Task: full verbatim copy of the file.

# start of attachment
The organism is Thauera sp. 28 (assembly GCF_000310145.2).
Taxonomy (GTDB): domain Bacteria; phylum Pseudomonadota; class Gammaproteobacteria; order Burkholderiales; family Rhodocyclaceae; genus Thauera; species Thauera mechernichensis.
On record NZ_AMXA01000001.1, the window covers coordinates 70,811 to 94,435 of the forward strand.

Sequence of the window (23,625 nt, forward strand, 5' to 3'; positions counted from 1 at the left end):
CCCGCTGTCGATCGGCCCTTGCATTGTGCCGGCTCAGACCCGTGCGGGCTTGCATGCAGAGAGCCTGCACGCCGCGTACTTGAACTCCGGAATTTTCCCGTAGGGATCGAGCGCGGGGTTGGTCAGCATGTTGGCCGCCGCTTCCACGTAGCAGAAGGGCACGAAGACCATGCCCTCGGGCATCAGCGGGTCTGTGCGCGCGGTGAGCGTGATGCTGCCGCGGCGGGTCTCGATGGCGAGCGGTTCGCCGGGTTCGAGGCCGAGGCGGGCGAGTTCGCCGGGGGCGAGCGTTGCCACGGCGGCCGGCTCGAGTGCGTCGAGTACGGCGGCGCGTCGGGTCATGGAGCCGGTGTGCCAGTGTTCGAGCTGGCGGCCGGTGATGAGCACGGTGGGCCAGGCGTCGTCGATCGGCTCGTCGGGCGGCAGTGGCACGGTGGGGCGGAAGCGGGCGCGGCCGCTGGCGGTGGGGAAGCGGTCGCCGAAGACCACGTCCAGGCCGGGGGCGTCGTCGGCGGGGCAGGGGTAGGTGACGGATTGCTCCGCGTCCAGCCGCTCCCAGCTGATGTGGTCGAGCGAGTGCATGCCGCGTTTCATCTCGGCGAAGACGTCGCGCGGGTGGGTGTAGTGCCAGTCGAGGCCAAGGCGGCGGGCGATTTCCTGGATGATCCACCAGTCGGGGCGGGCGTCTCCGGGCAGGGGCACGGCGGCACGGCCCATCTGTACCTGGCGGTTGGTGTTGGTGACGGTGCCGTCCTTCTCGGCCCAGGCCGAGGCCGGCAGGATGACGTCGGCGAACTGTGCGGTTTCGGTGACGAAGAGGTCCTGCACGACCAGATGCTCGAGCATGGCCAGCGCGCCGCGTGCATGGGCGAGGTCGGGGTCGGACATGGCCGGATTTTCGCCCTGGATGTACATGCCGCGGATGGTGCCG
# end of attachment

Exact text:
The organism is Thauera sp. 28 (assembly GCF_000310145.2).
Taxonomy (GTDB): domain Bacteria; phylum Pseudomonadota; class Gammaproteobacteria; order Burkholderiales; family Rhodocyclaceae; genus Thauera; species Thauera mechernichensis.
On record NZ_AMXA01000001.1, the window covers coordinates 70,811 to 94,435 of the forward strand.

Sequence of the window (23,625 nt, forward strand, 5' to 3'; positions counted from 1 at the left end):
CCCGCTGTCGATCGGCCCTTGCATTGTGCCGGCTCAGACCCGTGCGGGCTTGCATGCAGAGAGCCTGCACGCCGCGTACTTGAACTCCGGAATTTTCCCGTAGGGATCGAGCGCGGGGTTGGTCAGCATGTTGGCCGCCGCTTCCACGTAGCAGAAGGGCACGAAGACCATGCCCTCGGGCATCAGCGGGTCTGTGCGCGCGGTGAGCGTGATGCTGCCGCGGCGGGTCTCGATGGCGAGCGGTTCGCCGGGTTCGAGGCCGAGGCGGGCGAGTTCGCCGGGGGCGAGCGTTGCCACGGCGGCCGGCTCGAGTGCGTCGAGTACGGCGGCGCGTCGGGTCATGGAGCCGGTGTGCCAGTGTTCGAGCTGGCGGCCGGTGATGAGCACGGTGGGCCAGGCGTCGTCGATCGGCTCGTCGGGCGGCAGTGGCACGGTGGGGCGGAAGCGGGCGCGGCCGCTGGCGGTGGGGAAGCGGTCGCCGAAGACCACGTCCAGGCCGGGGGCGTCGTCGGCGGGGCAGGGGTAGGTGACGGATTGCTCCGCGTCCAGCCGCTCCCAGCTGATGTGGTCGAGCGAGTGCATGCCGCGTTTCATCTCGGCGAAGACGTCGCGCGGGTGGGTGTAGTGCCAGTCGAGGCCAAGGCGGCGGGCGATTTCCTGGATGATCCACCAGTCGGGGCGGGCGTCTCCGGGCAGGGGCACGGCGGCACGGCCCATCTGTACCTGGCGGTTGGTGTTGGTGACGGTGCCGTCCTTCTCGGCCCAGGCCGAGGCCGGCAGGATGACGTCGGCGAACTGTGCGGTTTCGGTGACGAAGAGGTCCTGCACGACCAGATGCTCGAGCATGGCCAGCGCGCCGCGTGCATGGGCGAGGTCGGGGTCGGACATGGCCGGATTTTCGCCCTGGATGTACATGCCGCGGATGGTGCCG